Bergen-May/June 2015-reporting back on Ole Bull and more discoveries

Posted on June 1st, 2015 by


Presenting the violin in the salon environment.-Lysvaerket, 1 6 16. Thanks to Bonjwing Lee for the photo. bonjwing.com

Presenting the violin in the salon environment.-Lysvaerket, 1 6 16. Thanks to Bonjwing Lee for the photo. bonjwing.com

On Saturday 30th, after the excitement of returning the violin to its case on Thursday LINK, I returned to Lysoen with Malene Sheppard Skaerved, for a day of research and discovery. This began with some hours walking the island, a powerful reminder of why Bull chose this extraordinary spot for his sanctuary.

Spring has come very late to Norway, but today, the sun is shining in the woods on Bull's island, and every bird is singing. 30 5 15

Spring has come very late to Norway, but today, the sun is shining in the woods on Bull’s island, and every bird is singing. 30 5 15

It was Malene’s first visit to the island. She has been a powerful force in my coming to an understanding of Nordic Romantic figures; an expert on H C Andersen, she alerted me to the friendship between the two great travellers, HCA and OB, many years ago.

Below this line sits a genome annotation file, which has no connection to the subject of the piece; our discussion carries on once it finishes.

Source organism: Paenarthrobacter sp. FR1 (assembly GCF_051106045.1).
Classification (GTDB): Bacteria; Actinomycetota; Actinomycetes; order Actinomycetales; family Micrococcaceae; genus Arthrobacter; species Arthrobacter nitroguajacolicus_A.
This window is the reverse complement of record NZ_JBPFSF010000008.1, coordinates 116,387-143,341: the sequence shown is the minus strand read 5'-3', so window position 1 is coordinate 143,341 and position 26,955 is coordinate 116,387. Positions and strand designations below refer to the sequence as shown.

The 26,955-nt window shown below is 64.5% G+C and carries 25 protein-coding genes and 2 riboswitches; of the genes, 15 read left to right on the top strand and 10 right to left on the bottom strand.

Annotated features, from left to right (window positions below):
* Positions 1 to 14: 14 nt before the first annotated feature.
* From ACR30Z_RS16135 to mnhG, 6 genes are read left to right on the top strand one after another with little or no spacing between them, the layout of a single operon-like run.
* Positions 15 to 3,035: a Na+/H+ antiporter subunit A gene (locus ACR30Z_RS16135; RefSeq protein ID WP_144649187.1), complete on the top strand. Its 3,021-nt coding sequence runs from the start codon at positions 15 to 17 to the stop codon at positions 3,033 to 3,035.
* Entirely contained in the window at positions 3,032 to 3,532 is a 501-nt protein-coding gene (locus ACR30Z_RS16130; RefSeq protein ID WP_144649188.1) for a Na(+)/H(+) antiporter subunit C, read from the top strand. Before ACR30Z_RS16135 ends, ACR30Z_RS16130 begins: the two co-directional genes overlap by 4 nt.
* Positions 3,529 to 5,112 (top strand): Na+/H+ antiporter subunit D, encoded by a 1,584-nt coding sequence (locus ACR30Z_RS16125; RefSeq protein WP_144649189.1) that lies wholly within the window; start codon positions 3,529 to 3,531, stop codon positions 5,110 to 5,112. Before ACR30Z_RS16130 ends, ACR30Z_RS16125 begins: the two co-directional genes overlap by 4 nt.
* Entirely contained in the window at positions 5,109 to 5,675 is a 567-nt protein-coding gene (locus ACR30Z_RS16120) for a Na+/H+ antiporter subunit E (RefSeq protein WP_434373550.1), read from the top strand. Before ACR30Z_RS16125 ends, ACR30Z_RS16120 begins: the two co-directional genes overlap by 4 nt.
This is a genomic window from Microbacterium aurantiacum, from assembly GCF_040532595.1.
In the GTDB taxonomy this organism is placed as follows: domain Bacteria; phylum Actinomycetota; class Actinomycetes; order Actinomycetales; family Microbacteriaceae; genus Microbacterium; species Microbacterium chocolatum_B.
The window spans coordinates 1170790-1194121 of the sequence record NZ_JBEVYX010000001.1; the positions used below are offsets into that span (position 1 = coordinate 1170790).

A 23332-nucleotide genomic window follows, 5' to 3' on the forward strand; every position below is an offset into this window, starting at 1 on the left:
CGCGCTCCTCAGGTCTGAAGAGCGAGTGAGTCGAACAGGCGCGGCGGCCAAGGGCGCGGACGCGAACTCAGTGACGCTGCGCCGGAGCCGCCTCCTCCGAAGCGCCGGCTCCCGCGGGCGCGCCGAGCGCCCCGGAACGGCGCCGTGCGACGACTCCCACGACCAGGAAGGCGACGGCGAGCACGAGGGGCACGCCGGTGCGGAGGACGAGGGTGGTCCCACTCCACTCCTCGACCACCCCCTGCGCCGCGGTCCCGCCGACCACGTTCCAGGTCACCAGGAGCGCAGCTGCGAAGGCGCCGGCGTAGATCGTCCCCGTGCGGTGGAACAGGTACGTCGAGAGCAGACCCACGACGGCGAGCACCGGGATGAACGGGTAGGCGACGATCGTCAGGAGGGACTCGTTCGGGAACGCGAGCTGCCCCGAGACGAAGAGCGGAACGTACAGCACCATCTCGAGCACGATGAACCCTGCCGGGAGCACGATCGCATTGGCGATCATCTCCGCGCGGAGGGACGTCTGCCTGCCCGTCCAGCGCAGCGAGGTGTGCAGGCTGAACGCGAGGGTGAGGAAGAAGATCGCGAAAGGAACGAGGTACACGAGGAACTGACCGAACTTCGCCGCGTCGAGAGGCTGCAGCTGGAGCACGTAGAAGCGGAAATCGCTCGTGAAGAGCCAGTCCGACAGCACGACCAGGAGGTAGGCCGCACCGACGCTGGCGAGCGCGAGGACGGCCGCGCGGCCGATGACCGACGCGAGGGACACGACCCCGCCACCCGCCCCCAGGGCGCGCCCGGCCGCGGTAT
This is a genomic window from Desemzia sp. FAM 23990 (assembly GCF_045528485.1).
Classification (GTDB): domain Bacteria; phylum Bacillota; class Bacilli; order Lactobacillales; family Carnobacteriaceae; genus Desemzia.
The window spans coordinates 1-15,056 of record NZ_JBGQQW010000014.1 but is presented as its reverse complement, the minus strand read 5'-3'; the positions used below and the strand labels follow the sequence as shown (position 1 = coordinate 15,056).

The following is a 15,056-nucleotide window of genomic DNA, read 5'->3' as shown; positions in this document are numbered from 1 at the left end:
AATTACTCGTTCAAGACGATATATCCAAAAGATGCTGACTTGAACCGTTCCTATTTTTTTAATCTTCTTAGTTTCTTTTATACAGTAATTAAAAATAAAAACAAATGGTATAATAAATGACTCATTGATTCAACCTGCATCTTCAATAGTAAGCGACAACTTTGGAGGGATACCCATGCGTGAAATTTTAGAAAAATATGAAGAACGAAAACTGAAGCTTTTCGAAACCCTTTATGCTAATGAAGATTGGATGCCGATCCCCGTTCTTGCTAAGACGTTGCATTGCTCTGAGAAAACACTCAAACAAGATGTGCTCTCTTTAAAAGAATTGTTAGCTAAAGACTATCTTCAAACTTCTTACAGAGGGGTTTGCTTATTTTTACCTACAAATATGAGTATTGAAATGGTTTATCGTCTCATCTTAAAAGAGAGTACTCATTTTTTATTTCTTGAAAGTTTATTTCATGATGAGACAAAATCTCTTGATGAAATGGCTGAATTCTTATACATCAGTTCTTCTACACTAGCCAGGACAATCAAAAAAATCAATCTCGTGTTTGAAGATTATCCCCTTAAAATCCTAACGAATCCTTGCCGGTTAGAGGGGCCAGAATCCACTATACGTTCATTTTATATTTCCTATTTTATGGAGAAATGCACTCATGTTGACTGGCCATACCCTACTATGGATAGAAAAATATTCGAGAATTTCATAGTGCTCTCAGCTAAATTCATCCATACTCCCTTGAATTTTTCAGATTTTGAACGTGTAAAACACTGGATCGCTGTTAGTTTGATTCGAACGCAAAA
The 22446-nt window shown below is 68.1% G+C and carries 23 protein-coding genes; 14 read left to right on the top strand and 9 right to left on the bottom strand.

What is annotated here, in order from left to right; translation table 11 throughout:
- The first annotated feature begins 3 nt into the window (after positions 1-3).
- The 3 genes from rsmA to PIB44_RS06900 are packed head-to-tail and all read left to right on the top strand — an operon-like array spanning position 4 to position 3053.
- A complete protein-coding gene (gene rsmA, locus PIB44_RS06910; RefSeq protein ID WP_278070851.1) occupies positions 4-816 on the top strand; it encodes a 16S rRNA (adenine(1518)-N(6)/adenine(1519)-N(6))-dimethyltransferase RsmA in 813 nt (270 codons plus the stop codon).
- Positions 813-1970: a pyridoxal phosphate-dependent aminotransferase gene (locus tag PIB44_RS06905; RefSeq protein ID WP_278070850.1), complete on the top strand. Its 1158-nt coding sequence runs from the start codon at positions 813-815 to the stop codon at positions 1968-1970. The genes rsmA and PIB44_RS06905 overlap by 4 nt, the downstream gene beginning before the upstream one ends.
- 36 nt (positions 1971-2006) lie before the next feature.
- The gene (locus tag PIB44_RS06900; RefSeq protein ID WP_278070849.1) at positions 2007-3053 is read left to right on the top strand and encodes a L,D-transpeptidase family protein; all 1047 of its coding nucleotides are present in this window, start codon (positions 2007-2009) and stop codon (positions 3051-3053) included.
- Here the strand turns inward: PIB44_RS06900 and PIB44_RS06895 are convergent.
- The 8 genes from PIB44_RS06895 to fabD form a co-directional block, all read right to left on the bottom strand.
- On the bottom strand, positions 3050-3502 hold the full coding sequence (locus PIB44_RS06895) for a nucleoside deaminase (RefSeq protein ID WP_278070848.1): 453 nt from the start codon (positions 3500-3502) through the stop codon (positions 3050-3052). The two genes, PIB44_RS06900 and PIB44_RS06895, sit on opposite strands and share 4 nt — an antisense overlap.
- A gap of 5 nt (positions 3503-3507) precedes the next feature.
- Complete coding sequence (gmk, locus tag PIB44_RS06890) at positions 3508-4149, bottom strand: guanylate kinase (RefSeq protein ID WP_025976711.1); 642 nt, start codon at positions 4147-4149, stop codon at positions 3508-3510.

We spent many ours ‘fishing’ in the extraordinary pile of uncatalogued letters and other materials-a treasure trove of information about the figures associated with Bull, in Europe and the USA.

 

Bull and ‘Brothers Amati’

Of course, we have been focusing on Bull’s priceless 1647 Niccolo Amati this week, but I knew that he also held the work of Niccolo’s father (Girolamo) and uncle (Antonio) in high regard. So I will begin with this unlabelled newspaper cutting, to Mr Watson, a figure who popped up  later in the day. I play a ‘brothers’ Amati violin most days, and recognise their spirits, who ‘console you in sorrow, temper you in joy, and bring blessed ideas and good tidings to allyou friends and hearers’

The letter about the 'brothers' Amati violin

The letter about the ‘brothers’ Amati violin

Ole Bull on the Road in the USA

I have long been fascinated by the world of the independent 19th century travelling musician. This led, in the past, to inspiring explorations of Niccolo Paganini’s ‘Red Notebook’ at the  Library of Congress, which offers a powerful insight into the finances and thinking of the great Genoese on the road between 1828 and 1834. http://www.peter-sheppard-skaerved.com/2012/06/working-with-paganinis-secret-red-book/